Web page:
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HISTORY AND EPIDEMIOLOGY

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Manganese is the 12th most abundant element in the Earth’s crust (0.106%). The name manganese derives from Magnesia, a prefecture of Thessaly in ancient Greece. Ores from this region are particularly abundant in manganese oxides and carbonates. Manganese salts are brightly pigmented and the earliest known uses were artisanal. Manganese dioxide was found in prehistoric paints and was used as a decolorant in glassmaking during the Roman Empire.

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Adding manganese to iron produces a stronger metal alloy, and manganese-iron alloys are found in weapons from ancient Sparta. By the early 19th century, manganese became an important component in the manufacture of steel, which remains the largest industrial use of manganese today. Currently, more than 85% of manganese is used in the production of ferromanganese alloys. Manganese chloride is used in dry-cell battery manufacture and the metal is a catalyst for chlorination of organic compounds, manganese dioxide is used in batteries and glass production, and manganese sulfate is used to make ceramics, fungicides, and pesticides.

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Most reported cases of manganese toxicity, or manganism, are associated with occupational exposure. Manganism was first described in 1837, when the development of a characteristic neuropsychiatric syndrome in French pyrolusite mill workers was linked with exposure to high concentrations of manganese oxide dusts.20 Manganese, primarily in the form of oxides, is released during mining, and inhalation exposure to dusts from grinding manganese ore has historically been the most important source of manganese toxicity. Inhalation of inorganic manganese compounds may also occur during smelting, welding, or burning of coal, oil, or fuel containing manganese compounds. A neuropsychiatric syndrome in welders has been attributed to the inhalation of manganese oxide fumes.12,14,37,46,68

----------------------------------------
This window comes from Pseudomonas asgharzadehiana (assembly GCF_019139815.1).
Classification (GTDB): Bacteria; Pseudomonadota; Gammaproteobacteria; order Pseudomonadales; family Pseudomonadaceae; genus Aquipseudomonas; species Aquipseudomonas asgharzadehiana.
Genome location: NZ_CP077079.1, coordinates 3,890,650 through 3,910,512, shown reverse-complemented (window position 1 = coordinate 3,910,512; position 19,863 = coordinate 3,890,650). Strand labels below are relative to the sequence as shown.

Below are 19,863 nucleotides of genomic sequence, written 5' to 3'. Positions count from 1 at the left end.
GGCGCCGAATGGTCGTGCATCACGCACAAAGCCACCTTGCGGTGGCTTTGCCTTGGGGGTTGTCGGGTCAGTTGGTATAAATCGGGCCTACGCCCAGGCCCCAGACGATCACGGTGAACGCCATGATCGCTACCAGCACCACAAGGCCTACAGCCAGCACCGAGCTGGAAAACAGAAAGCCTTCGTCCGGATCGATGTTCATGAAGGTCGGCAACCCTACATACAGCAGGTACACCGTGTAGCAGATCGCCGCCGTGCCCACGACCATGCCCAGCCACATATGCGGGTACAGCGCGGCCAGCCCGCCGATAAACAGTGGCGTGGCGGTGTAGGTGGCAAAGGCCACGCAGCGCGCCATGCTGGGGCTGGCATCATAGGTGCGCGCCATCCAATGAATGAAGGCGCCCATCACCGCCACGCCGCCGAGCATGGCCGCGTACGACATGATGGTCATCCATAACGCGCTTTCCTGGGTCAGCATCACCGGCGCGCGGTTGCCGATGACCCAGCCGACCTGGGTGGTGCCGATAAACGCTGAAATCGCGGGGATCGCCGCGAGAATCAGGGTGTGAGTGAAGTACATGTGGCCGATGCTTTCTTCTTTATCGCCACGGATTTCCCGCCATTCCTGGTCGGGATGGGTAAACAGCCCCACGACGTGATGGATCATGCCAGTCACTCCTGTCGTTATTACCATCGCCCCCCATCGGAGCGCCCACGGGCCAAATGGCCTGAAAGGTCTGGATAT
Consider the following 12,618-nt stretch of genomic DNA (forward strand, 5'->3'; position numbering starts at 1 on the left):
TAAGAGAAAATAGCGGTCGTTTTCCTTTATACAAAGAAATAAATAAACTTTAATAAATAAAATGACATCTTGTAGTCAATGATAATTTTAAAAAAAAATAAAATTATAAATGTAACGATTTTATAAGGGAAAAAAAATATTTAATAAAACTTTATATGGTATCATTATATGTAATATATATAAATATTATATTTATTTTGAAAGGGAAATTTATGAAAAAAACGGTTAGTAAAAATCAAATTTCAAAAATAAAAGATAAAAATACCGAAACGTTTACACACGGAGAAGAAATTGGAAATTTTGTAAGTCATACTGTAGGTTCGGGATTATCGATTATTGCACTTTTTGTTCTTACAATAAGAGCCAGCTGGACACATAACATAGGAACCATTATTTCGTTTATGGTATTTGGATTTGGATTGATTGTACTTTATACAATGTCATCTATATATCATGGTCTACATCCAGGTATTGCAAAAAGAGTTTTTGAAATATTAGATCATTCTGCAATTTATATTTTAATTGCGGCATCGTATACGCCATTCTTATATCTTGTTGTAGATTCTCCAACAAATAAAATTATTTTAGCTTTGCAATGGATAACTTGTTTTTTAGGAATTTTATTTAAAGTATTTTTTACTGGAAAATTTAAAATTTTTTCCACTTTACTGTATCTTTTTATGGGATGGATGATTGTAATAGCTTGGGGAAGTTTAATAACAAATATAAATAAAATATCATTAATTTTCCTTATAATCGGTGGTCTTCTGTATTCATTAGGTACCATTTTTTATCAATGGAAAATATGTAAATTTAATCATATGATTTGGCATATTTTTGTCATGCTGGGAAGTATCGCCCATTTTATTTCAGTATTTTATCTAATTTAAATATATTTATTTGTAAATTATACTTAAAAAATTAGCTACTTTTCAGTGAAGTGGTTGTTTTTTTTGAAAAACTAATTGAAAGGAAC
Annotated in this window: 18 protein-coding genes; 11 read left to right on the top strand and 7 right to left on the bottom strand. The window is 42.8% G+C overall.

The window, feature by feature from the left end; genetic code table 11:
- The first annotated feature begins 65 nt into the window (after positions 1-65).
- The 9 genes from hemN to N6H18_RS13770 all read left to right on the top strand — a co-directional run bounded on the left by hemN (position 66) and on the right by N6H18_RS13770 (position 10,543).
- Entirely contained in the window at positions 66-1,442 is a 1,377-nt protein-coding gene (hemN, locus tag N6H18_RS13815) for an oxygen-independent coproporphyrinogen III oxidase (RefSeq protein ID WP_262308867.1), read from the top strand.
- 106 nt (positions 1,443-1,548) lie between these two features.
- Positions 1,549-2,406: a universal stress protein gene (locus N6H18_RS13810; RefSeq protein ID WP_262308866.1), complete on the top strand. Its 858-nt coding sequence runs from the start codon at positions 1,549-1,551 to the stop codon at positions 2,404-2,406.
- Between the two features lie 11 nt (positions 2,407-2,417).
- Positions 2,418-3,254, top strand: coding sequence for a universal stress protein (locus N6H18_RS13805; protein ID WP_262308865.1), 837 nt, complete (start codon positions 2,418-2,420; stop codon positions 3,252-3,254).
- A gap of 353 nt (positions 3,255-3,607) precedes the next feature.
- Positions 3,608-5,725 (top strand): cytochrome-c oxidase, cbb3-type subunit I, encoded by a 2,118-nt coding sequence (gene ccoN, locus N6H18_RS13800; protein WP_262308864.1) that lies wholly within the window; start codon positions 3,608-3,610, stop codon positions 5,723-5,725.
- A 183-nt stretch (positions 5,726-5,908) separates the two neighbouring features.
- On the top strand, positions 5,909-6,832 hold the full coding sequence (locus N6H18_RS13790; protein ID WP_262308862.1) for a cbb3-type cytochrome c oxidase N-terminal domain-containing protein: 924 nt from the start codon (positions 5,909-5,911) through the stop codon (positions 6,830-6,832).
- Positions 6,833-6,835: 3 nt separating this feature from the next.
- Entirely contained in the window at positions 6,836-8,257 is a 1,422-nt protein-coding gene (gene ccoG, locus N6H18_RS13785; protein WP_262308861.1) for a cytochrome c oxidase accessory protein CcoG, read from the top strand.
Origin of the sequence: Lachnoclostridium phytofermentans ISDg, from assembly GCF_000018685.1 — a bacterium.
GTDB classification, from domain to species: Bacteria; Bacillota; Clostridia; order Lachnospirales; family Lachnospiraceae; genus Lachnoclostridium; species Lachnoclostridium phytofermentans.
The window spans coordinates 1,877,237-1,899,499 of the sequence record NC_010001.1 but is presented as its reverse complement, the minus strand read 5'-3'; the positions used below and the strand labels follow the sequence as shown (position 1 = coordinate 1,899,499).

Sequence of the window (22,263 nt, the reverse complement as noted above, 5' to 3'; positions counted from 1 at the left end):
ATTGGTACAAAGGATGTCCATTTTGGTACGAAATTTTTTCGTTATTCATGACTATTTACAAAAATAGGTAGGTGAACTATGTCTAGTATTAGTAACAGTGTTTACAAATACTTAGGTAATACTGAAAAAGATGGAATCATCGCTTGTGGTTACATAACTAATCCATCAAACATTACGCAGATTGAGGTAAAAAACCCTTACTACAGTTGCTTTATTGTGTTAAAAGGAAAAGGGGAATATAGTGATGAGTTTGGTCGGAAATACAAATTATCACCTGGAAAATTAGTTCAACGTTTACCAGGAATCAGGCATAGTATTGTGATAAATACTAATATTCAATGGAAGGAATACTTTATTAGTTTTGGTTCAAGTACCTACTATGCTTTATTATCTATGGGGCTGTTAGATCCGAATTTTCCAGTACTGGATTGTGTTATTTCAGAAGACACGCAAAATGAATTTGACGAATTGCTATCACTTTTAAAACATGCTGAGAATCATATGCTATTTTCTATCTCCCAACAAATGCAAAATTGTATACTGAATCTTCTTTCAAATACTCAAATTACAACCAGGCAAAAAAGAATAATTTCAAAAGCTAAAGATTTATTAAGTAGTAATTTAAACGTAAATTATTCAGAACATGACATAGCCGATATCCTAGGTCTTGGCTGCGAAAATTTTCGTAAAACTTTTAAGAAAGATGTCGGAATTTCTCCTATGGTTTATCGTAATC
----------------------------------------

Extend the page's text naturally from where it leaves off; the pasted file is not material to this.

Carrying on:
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Manganism has also been described in several nonoccupational settings. Manganese chloride and manganese sulfate are employed as nutritional supplements,9 and manganese toxicity is well documented in patients receiving excessive doses in total parenteral nutrition.24,52,58 Infants, young children, and patients with impaired clearance from chronic liver disease are particularly at risk. More recently, epidemic manganese toxicity has been reported from the use of intravenous psychostimulant drugs such as methcathinone and a “Russian cocktail” prepared using potassium permanganate as an oxidizing agent.41,79

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Environmental exposure to excessive manganese in drinking water has been linked to neurodevelopmental deficiencies in children, including effects on cognition, behavior, memory, and motor function.11,18,39 Concerns have also been raised about the potential environmental health risks of methylcyclopentadienyl manganese tricarbonyl (MMT), an antiknock agent added to gasoline as an alternative to lead.22,31 MMT has been allowed in Canada since 1976 and in the United States since 1995; however, more research is needed to understand its contribution to the environmental burden of manganese and to human health.76 Permanganates were first discovered to be strong oxidizers ...

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